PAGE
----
Page last updated at 16:08 GMT, Friday, 23 May 2008 17:08 UK

Russian-Chinese message to US

By Jonathan Marcus
BBC diplomatic correspondent

Russian President Dmitry Medvedev (left) and Chinese President Hu Jintao toast in Beijing on 23 May 2008
The joint statement came as Russia's new president began a state visit

The joint statement from Russia and China criticising US plans for anti-missile defences is a very public condemnation of a scheme which both countries have long opposed.

Issuing this on the first day of new Russian President Dmitry Medvedev's visit to Beijing is intended to send a clear signal, not only to the Bush administration, but also to its successor, that other nuclear powers, too, have firm views about the validity of such a system.

The US has long been trying to convince Moscow that its very limited proposals for a handful of interceptor missiles in Poland and an associated radar system in the Czech Republic are no threat to Russia's interests.

Washington says the scheme is intended to defend against a potential threat from Iran.

But the Russians simply do not accept this.

They take the view that even a small-scale system, once up and running, will inevitably lead to much more comprehensive defences. And this is very much a view that China shares.

Public relations battle

Friday's joint statement refers to US plans to create "a global missile defence system".

Russia clearly is trying to leverage its energy resources into a powerful foreign policy tool, with some success

This, the Americans will insist, is not at all what they have in mind, and they will - no doubt - argue that Russia and China know this.

However, Moscow sees an opportunity here to exert political leverage. For the Russians, China's endorsement of their position is important in the broader public relations battle.

Moscow is especially eager to influence the political mood in Poland and the Czech Republic, hoping to throw up another obstacle to the eventual deployment of any system.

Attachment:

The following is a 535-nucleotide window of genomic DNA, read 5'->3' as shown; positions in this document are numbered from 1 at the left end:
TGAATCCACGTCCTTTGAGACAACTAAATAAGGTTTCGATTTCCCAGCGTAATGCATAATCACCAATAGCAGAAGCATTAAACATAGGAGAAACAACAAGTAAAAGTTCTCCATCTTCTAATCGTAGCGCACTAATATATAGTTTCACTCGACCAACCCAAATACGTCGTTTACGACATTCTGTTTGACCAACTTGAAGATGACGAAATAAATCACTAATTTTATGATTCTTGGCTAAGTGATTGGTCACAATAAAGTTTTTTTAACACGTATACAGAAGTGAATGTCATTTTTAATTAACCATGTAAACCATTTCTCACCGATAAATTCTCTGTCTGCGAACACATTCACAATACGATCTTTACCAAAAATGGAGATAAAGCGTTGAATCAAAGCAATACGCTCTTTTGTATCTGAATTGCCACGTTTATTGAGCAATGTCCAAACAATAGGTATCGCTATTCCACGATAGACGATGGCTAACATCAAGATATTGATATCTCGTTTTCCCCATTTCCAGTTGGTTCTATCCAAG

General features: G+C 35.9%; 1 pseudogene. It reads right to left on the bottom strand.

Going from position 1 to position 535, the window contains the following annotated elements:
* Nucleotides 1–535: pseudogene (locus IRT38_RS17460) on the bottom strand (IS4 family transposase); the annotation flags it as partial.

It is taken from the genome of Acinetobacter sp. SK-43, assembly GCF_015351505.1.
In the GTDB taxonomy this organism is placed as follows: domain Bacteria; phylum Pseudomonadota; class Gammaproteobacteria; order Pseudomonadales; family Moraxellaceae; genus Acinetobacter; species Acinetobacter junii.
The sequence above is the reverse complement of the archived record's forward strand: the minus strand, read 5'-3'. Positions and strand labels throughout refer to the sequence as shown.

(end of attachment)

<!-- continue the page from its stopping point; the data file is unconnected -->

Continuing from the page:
Public opinion, especially in the Czech Republic, is by no means convinced. And it is far from certain at this stage that the necessary legislation would get a majority in the Czech parliament.

Medvedev's warning

But, of course, there are wider geopolitical issues at work, too.

Russian intercontinental ballistic missile launched last year

The Russian-Chinese statement sends a strong message that there are power centres in the world other than Washington; a point reinforced by Mr Medvedev's decision to head first East - rather than West - for his first trip abroad as president.

All in all, the new president's foreign policy seems unsurprisingly little different from that of his predecessor, Vladimir Putin.

Mr Medvedev only on Thursday explicitly described the US missile defence scheme as "a threat to Russia's interests", and he again warned that Moscow would take appropriate measures if its deployment went ahead.

Russia's 'ultimate dream'

President Medvedev's first foray abroad again underscores the central role of energy exports and energy transit routes in Russia's foreign policy. Moscow hopes that energy will be a growing element in its relationship with Beijing.

And, perhaps, to emphasise this Mr Medvedev's first stopover was in Kazakhstan, which could become the key Central Asian link in the pipeline networks between Russia and China.

It is early days yet. Russia's energy fields are thousands of kilometres away from China.

But some analysts wonder if Russia's ultimate dream of being able to swing its energy supplies eastwards or westwards in line with the prevailing foreign policy mood in the Kremlin - all the time sitting astride the vital energy lines of communication - is not slowly becoming closer to a reality.

Russia clearly is trying to leverage its energy resources into a powerful foreign policy tool, with some success.

Moscow is also intent on providing what might be called an asymmetric response to setbacks in other policy areas where it finds itself at a disadvantage.

Russia strongly opposed Kosovo's independence, for example, but its voice counted for little. It has sought to respond elsewhere, stepping up its support for Russian separatists in Georgia.

Its attempt to forge a common front with China is part of this, too. But it may only go so far.

Beijing is a far more cautious player in many ways. Its economy is inextricably bound up with that of the US.

And the more assertive - sometimes raucous - tone of Russian diplomacy is not the way the Chinese do things at all.

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